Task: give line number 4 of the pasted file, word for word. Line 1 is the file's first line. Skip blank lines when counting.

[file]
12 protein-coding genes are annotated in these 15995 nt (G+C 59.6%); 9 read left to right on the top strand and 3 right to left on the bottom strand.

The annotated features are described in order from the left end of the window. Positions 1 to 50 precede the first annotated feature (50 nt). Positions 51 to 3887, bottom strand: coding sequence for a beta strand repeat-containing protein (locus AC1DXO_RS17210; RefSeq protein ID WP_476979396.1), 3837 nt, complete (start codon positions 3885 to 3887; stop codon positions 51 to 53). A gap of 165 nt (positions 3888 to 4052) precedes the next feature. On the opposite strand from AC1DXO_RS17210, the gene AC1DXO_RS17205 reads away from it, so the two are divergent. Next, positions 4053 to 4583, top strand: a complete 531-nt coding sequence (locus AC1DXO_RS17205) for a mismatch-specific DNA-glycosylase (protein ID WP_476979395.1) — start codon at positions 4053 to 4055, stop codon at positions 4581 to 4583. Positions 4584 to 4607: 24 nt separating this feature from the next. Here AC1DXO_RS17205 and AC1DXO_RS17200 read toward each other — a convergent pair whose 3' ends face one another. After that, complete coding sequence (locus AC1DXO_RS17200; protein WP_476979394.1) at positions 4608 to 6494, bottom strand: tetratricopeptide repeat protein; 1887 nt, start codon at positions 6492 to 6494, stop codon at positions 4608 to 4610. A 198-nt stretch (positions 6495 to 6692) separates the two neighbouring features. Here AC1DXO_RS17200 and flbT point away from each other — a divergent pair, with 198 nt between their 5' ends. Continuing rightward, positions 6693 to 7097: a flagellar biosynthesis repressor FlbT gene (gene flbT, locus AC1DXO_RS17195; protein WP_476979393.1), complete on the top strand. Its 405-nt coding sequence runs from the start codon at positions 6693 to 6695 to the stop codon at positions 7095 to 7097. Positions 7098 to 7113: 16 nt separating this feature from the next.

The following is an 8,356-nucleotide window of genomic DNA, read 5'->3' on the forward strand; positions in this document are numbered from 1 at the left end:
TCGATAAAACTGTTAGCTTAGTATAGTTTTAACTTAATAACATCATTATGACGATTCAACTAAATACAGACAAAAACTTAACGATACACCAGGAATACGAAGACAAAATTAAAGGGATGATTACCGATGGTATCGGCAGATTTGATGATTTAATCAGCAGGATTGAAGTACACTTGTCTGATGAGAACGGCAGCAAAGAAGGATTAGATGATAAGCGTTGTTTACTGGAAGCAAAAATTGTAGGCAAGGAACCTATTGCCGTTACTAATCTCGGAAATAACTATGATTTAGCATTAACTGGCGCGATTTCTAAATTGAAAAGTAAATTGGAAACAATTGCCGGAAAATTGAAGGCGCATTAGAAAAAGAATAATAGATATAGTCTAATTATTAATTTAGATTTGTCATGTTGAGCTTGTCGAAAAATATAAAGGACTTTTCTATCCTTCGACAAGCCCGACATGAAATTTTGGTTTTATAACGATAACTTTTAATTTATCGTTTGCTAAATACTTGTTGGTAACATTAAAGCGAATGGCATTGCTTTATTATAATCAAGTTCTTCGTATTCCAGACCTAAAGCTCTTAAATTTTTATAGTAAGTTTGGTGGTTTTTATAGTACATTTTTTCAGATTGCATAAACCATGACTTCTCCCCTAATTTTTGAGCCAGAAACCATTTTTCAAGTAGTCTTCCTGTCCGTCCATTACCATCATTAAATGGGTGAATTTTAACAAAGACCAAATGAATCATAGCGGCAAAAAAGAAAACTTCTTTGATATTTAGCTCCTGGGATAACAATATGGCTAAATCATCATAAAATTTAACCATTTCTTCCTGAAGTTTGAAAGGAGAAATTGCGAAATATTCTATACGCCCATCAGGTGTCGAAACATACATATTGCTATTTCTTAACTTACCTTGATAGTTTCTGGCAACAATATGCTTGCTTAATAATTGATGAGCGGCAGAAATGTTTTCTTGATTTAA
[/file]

TCGATAAAACTGTTAGCTTAGTATAGTTTTAACTTAATAACATCATTATGACGATTCAACTAAATACAGACAAAAACTTAACGATACACCAGGAATACGAAGACAAAATTAAAGGGATGATTACCGATGGTATCGGCAGATTTGATGATTTAATCAGCAGGATTGAAGTACACTTGTCTGATGAGAACGGCAGCAAAGAAGGATTAGATGATAAGCGTTGTTTACTGGAAGCAAAAATTGTAGGCAAGGAACCTATTGCCGTTACTAATCTCGGAAATAACTATGATTTAGCATTAACTGGCGCGATTTCTAAATTGAAAAGTAAATTGGAAACAATTGCCGGAAAATTGAAGGCGCATTAGAAAAAGAATAATAGATATAGTCTAATTATTAATTTAGATTTGTCATGTTGAGCTTGTCGAAAAATATAAAGGACTTTTCTATCCTTCGACAAGCCCGACATGAAATTTTGGTTTTATAACGATAACTTTTAATTTATCGTTTGCTAAATACTTGTTGGTAACATTAAAGCGAATGGCATTGCTTTATTATAATCAAGTTCTTCGTATTCCAGACCTAAAGCTCTTAAATTTTTATAGTAAGTTTGGTGGTTTTTATAGTACATTTTTTCAGATTGCATAAACCATGACTTCTCCCCTAATTTTTGAGCCAGAAACCATTTTTCAAGTAGTCTTCCTGTCCGTCCATTACCATCATTAAATGGGTGAATTTTAACAAAGACCAAATGAATCATAGCGGCAAAAAAGAAAACTTCTTTGATATTTAGCTCCTGGGATAACAATATGGCTAAATCATCATAAAATTTAACCATTTCTTCCTGAAGTTTGAAAGGAGAAATTGCGAAATATTCTATACGCCCATCAGGTGTCGAAACATACATATTGCTATTTCTTAACTTACCTTGATAGTTTCTGGCAACAATATGCTTGCTTAATAATTGATGAGCGGCAGAAATGTTTTCTTGATTTAA